Sane or not?

MAYVILLE – After 20 witnesses testified under oath, the prosecution in the Jason Wells murder trial rested, allowing the defense to begin its rebuttal.

Another short day of testimony took place Friday in Chautauqua County Court when Lyle Hajdu, Wells’ defense attorney, called forth five subpoenaed witnesses that had encountered the defendant just hours before Ruth Fisk died. Three asserted Wells came into Medusa’s Hair Salon after business hours and insisted his hair be “laundered,” while the other two witnesses said he knocked at their door and asked to come in, even though they did not know him.

Hajdu previously told the jury of six men and six women that while he admits his client killed Fisk, they would hear testimony calling Wells’ sanity into question at the time of the slaying.

“(Friday) seems to be a day of transition for us since the prosecution wrapped up its case earlier than first expected, and most of the defense’s witnesses are scheduled for next week and some had scheduling conflicts, so they were not available until then,” Hajdu explained to Judge John Ward regarding the brevity of Friday’s proceedings.

Wells, a former resident of the One Temple Square apartment complex, allegedly stabbed and beat Fisk, 81, a retired nurse and a fellow One Temple Square resident and friend, to death in the early hours of Feb. 4, 2010. He was 37 at the time.

The defendant faces second-degree murder, a crime punishable by 25 years to life behind bars.

WELLS DEMANDED TO HAVE HAIR ‘LAUNDERED’

Around 9:45 p.m. on Feb. 3, 2010, Jennifer Mackowiak, Kathleen Rossi and Erika Lynden all became uneasy after they say they observed Wells become agitated after he was told he could not get his hair shampooed at Medusa’s in Fredonia after normal business hours.

Mackowiak explained she and Rossi were about to lock up when Wells came in and requested the service. Mackowiak told him he would have to come back in the morning when the salon reopened.

“He seemed different (from most people),” she recalled. “His hair was messy and he kept getting angry. He repeated he wanted his hair shampooed and ‘laundered’ and he did not want to leave.”

According to her testimony, Wells even offered money for service, as if to prepay, but Mackowiak and Rossi declined.

Rossi recalled he seemed “disheveled and sloppy” and he told her she reminded him of his ex-wife. He even stated, “You (expletive) women are all the same.”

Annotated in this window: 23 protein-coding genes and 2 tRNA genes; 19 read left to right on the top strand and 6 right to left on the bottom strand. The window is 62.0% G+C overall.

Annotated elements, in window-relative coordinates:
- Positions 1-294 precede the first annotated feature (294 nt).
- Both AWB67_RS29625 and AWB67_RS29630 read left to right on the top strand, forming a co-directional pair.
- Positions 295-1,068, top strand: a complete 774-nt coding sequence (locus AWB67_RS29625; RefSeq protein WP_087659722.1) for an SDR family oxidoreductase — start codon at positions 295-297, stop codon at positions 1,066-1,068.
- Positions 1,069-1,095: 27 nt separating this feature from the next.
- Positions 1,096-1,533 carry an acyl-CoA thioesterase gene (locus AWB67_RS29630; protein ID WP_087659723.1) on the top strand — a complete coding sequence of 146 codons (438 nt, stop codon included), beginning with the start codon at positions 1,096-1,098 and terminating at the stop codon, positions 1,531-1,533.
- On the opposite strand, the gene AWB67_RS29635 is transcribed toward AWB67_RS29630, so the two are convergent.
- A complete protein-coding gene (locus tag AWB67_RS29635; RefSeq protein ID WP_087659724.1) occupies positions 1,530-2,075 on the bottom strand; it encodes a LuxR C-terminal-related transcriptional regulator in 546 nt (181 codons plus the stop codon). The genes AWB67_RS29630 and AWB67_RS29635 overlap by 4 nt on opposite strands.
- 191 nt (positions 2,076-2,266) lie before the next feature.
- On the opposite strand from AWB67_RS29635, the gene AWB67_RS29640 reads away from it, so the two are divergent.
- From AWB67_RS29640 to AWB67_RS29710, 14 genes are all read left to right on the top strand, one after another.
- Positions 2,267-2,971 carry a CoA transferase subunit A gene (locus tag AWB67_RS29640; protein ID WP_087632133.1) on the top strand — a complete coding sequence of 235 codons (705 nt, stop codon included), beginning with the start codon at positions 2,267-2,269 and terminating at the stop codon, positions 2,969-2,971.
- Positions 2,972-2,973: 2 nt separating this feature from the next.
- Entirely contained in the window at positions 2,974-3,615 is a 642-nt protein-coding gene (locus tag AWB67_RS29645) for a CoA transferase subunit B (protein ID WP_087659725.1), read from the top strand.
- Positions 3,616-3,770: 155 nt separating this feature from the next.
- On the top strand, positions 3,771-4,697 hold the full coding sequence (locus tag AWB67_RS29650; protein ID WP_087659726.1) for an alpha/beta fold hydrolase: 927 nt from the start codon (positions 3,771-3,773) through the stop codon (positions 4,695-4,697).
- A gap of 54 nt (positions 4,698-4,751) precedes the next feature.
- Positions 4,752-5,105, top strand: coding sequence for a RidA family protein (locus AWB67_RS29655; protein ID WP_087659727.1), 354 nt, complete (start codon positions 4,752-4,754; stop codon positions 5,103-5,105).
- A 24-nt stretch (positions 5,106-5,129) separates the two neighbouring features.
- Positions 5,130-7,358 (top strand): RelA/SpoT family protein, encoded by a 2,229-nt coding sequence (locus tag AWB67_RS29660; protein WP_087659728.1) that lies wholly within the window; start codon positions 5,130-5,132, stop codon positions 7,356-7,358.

“He kept inching his way closer to us and the middle of the shop,” Rossi stated.

After he finally walked out of the salon, Rossi asked Lynden to call the police. Mackowiak stated an officer did not arrest Wells and told the women not to worry and that he would be brought home since he was intoxicated.

“He freaked me out,” Mackowiak said.

A few days later, the women got a call from police to come down to the station and each give a statement on the incident. At that point, Fisk’s body had been discovered.

On cross-examination, county District Attorney David Foley had Mackowiak point out in her statement that she had said Wells used both “laundered” and “shampooed” in speaking with her. In attempting to disprove Wells was insane, Foley asked Mackowiak to attest he did not “talk jibberish,” He reacted angrily to a price he felt was too high and he was responsive during the whole conversation with the women.

WELLS PAID VISIT TO PEOPLE HE DIDN’T KNOW

That same night, Kyleigh Tarnowski and Sagan Sheffield had a similar encounter with Wells when he apparently knocked on the door to their apartment across the street from Medusa’s.

“He said he knew the people that lived here and I wasn’t sure what he was talking about since we didn’t know him,” Tarnowski recalled. “He then asked if we needed anything and if our plumbing worked since he had helped with the plumbing there before. He also asked if he could come back and say ‘hi’ sometime.”

She said Wells even leaned in over her shoulder to notice the walls were painted.

After the three-minute exchange, Wells left and Tarnowski closed and locked the door, as well as a second door leading out from the apartment.

She added she was scared and felt threatened by Wells, who never really looked directly at Tarnowski as he talked to her.

“I could tell he was not a good person,” she noted. “I could tell he wasn’t sober, or maybe even not right (in the head).”

Sheffield immediately called the police after Wells left, but she stated an officer never came to the apartment to interview them.

“A few days later, they asked us to come down to the station to make statements,” Sheffield added.

In another attempt to disprove an insanity defense, Assistant District Attorney Grace Hanlon on cross-examination had Tarnowski point out Wells was correct when he said the walls were painted. The defendant also seemed responsive to the conversation, which Sheffield said was cohesive and made sense.

Trial proceedings should continue Tuesday at 9:30 a.m.

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